Details on the USB-GDROM device. Installation, usage and comparison to the popular GDEMU. Preparing a drive and other modifications to consider.
USB-GDROM and ODE devices
Firstly, whats an ODE? It stands for Optical Disc Emulation. ODE devices are designed to be a replacement for ageing or failed Optical storage devices like CD-Rom and in the case of Dreamcast, it’s GD-Rom drive. Although the Dreamcast’s GD-ROM is quite reliable and easy obtained second hand, It might not always remain so. Having an ODE like the USB-GDROM mean you no longer need to reply on the drive reading the original disc based games. The game files, in the form of GDI can be loaded and accessed directly. As its not longer needed, the GD-ROM drive can be removed altogether
There is one more option that allows you to keep your GD-Rom installed and retain the ability to load games from GD or Hard Drive. It requires more modding than simply replacing the GD drive. This is called Dreamshell. I covered this system here some time ago.
USB-GDROM vs GDEMU
Currently there are two available ODE products for Dreamcast. The GD-GDROM, and the GDEMU. Both devices have their advantages and disadvantages. Lets take a quick look at them;
GDEMU: The GDEMU is the cheaper of the 2 devices at $130. Its also the hardest to get hold of as the developer does not have a sales page an only produces a small number of the devices at any time. GDEMU runs Dreamcast GDI/CDI files from an SD card, but only officially supports up to 32GB cards (unofficially up to 256GB have been reported to work) The larger SD cards also seem to take longer to initialise when booting the system. GDEMU does have a nice menu and the ability to display game disc artwork, but as a down side requires more time to correctly order and organise the folder and file structure on the SD card. There is a helpful application that makes this easier, but its not exactly drag and drop. GDEMU only supports VA1 model Dreamcast’s so check your device. Home page for GDEMU. Cheap clones are now available but I cannot recommend then.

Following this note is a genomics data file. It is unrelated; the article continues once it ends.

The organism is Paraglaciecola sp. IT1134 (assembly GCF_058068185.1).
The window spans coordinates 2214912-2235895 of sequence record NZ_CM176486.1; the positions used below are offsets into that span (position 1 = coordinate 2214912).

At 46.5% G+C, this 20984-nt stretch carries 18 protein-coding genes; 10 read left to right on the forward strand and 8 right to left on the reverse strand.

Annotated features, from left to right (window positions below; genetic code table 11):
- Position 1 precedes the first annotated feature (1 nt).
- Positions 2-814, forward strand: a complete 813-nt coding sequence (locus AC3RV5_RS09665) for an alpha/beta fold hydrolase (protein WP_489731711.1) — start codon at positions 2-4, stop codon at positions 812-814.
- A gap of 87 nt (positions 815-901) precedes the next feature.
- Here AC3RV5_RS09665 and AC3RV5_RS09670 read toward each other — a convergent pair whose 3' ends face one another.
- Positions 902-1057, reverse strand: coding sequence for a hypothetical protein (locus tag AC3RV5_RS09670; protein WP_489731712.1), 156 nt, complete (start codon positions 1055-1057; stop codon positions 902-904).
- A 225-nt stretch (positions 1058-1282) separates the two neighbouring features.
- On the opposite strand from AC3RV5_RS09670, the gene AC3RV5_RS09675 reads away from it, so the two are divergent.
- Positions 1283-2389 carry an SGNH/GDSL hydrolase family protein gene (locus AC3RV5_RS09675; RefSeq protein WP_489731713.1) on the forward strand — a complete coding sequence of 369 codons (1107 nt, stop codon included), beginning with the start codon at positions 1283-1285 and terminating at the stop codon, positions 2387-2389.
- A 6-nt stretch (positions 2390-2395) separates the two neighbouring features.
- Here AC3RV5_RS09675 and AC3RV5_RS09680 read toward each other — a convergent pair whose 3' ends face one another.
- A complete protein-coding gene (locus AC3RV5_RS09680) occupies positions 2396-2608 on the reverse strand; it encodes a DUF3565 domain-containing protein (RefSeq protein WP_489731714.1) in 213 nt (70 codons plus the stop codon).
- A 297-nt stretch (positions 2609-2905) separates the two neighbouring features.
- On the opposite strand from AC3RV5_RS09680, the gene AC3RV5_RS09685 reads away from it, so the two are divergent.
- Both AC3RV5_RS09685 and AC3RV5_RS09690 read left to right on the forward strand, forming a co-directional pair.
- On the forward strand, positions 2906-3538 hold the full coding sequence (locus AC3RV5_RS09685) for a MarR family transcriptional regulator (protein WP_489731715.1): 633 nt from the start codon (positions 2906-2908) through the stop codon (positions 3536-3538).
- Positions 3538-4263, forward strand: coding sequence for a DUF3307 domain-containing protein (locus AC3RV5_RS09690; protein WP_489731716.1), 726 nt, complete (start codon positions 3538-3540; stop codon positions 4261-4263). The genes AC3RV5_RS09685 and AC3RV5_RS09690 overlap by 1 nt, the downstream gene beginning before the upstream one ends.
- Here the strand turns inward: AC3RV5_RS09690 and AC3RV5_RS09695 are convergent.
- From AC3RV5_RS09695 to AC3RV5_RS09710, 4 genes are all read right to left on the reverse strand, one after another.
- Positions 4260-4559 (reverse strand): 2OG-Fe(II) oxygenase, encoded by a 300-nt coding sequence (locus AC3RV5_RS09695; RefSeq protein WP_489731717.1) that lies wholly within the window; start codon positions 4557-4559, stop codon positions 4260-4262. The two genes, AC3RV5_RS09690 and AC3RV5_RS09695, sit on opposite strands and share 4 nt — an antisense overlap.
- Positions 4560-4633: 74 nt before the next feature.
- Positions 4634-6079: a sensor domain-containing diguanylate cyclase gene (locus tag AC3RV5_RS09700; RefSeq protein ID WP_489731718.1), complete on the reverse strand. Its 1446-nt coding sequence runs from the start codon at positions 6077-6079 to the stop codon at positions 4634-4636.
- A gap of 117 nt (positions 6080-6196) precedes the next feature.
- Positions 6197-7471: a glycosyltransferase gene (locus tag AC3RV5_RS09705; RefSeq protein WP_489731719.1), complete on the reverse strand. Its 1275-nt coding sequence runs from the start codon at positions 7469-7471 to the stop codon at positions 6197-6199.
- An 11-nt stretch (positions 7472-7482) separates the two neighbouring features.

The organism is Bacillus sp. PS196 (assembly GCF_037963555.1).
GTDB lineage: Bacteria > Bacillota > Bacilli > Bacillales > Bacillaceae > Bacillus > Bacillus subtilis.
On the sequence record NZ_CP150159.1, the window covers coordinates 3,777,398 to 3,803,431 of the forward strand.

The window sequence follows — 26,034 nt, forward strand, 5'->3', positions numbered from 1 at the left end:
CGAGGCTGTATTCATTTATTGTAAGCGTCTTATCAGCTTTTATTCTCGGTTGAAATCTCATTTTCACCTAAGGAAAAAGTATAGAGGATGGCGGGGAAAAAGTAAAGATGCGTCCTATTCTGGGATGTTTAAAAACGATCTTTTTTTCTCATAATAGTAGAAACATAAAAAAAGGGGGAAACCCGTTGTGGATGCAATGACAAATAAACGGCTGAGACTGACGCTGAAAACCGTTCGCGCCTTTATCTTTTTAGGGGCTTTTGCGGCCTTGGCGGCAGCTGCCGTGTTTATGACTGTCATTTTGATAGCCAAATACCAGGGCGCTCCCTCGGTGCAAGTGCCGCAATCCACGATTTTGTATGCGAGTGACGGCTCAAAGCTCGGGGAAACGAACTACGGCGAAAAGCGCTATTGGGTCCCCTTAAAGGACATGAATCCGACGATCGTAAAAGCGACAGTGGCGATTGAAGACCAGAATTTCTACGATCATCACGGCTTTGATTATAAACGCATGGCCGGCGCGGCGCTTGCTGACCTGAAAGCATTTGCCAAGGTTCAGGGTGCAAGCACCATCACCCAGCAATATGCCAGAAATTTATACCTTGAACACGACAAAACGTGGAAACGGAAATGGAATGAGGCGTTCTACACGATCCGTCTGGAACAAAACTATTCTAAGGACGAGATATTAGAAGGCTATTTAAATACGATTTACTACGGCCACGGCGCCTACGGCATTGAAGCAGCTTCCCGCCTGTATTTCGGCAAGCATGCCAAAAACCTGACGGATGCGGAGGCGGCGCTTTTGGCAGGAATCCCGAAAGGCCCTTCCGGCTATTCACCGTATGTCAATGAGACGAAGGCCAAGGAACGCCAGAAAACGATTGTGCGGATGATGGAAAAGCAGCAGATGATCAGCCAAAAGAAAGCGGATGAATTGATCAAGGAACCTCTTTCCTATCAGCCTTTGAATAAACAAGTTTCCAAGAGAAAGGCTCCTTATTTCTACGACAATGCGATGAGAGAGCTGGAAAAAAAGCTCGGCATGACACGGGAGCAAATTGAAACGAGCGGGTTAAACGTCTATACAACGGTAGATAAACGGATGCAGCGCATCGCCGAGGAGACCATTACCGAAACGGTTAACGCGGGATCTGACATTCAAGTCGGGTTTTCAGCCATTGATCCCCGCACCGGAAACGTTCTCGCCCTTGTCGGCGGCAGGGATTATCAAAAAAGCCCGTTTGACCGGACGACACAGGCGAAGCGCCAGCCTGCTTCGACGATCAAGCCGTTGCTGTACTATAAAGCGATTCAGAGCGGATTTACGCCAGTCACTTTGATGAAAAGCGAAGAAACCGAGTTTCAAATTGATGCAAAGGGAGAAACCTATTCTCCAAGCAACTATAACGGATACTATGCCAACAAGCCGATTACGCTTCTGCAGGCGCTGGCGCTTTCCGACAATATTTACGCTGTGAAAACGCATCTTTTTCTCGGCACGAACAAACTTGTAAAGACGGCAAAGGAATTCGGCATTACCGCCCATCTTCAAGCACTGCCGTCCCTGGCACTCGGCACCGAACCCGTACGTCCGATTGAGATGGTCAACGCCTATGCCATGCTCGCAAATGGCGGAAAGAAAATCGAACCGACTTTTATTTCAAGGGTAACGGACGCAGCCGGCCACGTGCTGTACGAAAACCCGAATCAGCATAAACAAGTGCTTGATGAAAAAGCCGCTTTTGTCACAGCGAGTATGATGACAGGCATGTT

USB-GDROM: This device is more costly, but perhaps easier to order directly from the developer’s web page. USB-GDROM supports USB devices up to 2TB. You can hold the entire Dreamcast collection easily on a single USB stick or HDD. Its easy to transfer files and has no restrictions on folder or file names and even has LongFileName support. One downside, current GUI is very basic looking. USB-GDROM supports only GDI and CDI formats. It also supports both VA0 and VA1 Dreamcast revisions making it more likely to work on your console. Neither USB-GDROM or GDEMU support VA2 Dreamcast models.
I placed an order for the USB-GDROM and received it in the post a few week later. I didn’t receive any paperwork or instructions with my unit, not sure if other people have with theirs.
The board is rather plane looking, it has a couple of custom chips and a lot fewer components that I would have expected. On the top side, you can see the USB ports and the lid detection switch.
On the Under side we have a connection port to motherboard.
For this installation I selected a stock PAL Dreamcast with no prior modifications.
Installation is as simple as opening the console, removing the GD-Rom, and pressing the USB-GDROM into place. USB-GDROM will work like this but a more compliant installation involved removing the metal place from the top section of the old GD-Rom and screwing it to the USB-GDROM board. This makes a much more robust installation when screwed down.
Now to prepare a USB drive. As mentioned you can use almost any USB device that will fit in your Dreamcast. For this article, I have a 16Gb Toshiba USB Stick, and a 1Tb WD10JPVX SATA HDD, connected with a Sabrent USB3.0 adapter.